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2 July 2008


Thin film to take 28% of PV market by 2012

After years of heady growth in the photovoltaic market led largely by crystalline silicon, thin-film PV technology has reached critical mass and is poised to grow to $19.7bn in sales by 2012 (taking a 28% share of the solar market) due to low-cost materials and manufacturing processes, according to the new 137-page report ‘Solar State of the Market Q1 2008: The End of the Beginning’ from Lux Research.

Thin-film silicon technologies from turn-key vendors will be ramping up in large scale in second-half 2008, while cadmium telluride (CdTe) module producers such as market leader First Solar Inc of Tempe, AZ, USA - and new entrants Calyxo GmbH of Bitterfeld-Wolfen, Germany and PrimeStar Solar Inc of Golden, CO - execute aggressive ramps. Meanwhile, copper indium gallium diselenide (CIGS) module manufacturers are approaching technology viability, with what Lux Research describes as ‘tremendous disruptive potential’.

The growth rate for thin-film technology will become more robust from second-half 2008 onwards. However, with over 100 companies developing inorganic thin-film solutions (most with unproven or undifferentiated technologies), clear winners and losers will rapidly emerge.

“CdTe module manufacturing costs are less than one third that of crystalline silicon, and the new amorphous silicon turn-key lines by Applied Materials and Oerlikon promise half the cost to start with further declines in the future,” says senior analyst Michael LoCascio. “These technologies will be the first choice for the burgeoning utility sector, squeezing out incumbent technology,” he adds.

The Lux Research report also finds that:

  • High-concentrating PV systems (using high-efficiency but high-cost multi-junction PV cells) will disappoint through 2009, as system complexity, limited robustness in harsh deployment environments, and the need for great precision dashes the hopes of developers for a smooth, rapid ramp. Products will be mature enough for deployment thereafter, but installations using multi-junction PVs will reach just $1.23bn in 2012.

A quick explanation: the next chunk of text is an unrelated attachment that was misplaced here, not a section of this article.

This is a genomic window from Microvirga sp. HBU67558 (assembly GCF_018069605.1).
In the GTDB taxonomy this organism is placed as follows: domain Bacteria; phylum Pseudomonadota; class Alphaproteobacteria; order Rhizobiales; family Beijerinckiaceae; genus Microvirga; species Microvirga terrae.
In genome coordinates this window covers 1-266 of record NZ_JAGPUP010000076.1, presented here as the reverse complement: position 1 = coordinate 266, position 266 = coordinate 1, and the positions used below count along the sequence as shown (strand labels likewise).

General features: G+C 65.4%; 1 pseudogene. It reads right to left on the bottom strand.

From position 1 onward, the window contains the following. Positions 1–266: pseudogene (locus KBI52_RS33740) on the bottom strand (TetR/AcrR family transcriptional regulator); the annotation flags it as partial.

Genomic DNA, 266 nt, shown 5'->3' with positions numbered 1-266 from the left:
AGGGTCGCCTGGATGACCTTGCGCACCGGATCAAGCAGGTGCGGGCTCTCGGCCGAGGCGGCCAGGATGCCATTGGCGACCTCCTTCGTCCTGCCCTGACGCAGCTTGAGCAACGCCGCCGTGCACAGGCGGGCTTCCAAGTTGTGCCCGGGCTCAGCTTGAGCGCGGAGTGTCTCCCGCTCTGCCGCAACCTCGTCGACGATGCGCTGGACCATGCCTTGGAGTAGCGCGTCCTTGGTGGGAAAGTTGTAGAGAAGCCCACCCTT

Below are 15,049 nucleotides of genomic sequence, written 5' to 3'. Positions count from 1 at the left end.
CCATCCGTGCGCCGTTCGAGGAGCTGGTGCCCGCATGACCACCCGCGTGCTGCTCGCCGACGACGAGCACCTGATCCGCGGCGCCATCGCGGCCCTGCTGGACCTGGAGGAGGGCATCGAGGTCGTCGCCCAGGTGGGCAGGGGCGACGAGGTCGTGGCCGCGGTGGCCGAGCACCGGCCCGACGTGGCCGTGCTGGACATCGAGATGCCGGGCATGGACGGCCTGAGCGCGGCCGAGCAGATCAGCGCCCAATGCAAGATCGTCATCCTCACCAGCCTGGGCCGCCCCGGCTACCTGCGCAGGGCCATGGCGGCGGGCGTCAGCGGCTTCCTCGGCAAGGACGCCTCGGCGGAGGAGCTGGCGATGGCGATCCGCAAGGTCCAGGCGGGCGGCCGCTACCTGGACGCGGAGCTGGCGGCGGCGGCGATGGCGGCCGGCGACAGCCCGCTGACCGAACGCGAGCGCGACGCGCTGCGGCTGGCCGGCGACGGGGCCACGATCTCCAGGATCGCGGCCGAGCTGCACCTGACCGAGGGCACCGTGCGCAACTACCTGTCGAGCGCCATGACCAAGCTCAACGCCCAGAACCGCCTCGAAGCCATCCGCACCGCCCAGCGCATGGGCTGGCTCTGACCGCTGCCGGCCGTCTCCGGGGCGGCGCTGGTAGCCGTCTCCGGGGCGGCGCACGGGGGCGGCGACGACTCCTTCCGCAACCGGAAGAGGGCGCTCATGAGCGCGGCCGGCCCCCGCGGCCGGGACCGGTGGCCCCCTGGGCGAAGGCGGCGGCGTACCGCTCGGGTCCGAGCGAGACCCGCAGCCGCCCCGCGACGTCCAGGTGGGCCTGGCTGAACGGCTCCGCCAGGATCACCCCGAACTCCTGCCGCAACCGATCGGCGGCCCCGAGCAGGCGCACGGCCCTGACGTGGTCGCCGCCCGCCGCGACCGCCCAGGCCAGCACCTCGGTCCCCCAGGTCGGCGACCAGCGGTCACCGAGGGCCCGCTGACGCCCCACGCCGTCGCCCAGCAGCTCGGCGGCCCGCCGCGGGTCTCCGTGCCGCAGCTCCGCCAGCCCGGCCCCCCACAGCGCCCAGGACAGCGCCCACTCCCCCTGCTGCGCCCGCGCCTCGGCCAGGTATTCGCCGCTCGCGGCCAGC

• Solar thermal technologies (concentrating solar power, or CSP), like those used at the 64 MW Nevada Solar One power plant that began operations last July, will begin to make an impact on the utility market for solar power, but face an uphill battle for adoption due to the limited power distribution infrastructure and the beginnings of regulatory aversion towards large-scale solar installations. By 2012, new annual solar thermal installations will reach 3.26GW, accounting for $9.34bn in revenue.

  • Organic and Gratzel PV technologies, which promise much lower costs than any other approach (as well as the possibility of extremely flexible, and even wearable, solar cells) won’t mature in the next five years. However, beyond 2012 these technologies are likely to have a major impact, albeit in unexpected applications.

  • By 2012, cost reductions will bring solar to peak power grid parity in some places, e.g. in countries with high insolation and growing low-cost domestic production, like India.

The report also finds important implications for start-up firms with disruptive technologies targeting the solar industry. “As roughly 100 thin-film developers race to market over the next few years, we expect most of them to fall by the wayside as technology hurdles overcome them - which will especially be the case for novel CIGS producers,” says senior analyst Ted Sullivan. “The remaining thin-film developers with viable technology will be snapped up by incumbent players eager to insert themselves into the growing new segment - as CIGS developer, Global Solar, has been by Solon,” he predicts. “Investors and market watchers should expect to see only one or two ‘home-run’ plays, similar to First Solar, coming out of the impending thin-film ramp.”

See related items:

IBM and Tokyo Ohka Kogyo to co-develop CIGS PVs

Thin-film solar market to reach 9GW in 2012

Solar VC investment reaches record $280m in Q1

Thin-film to grow from 10% to 19% of PV market by 2012

Search: Thin-film solar First Solar CdTe CIGS Applied Materials Oerlikon a-Si PrimeStar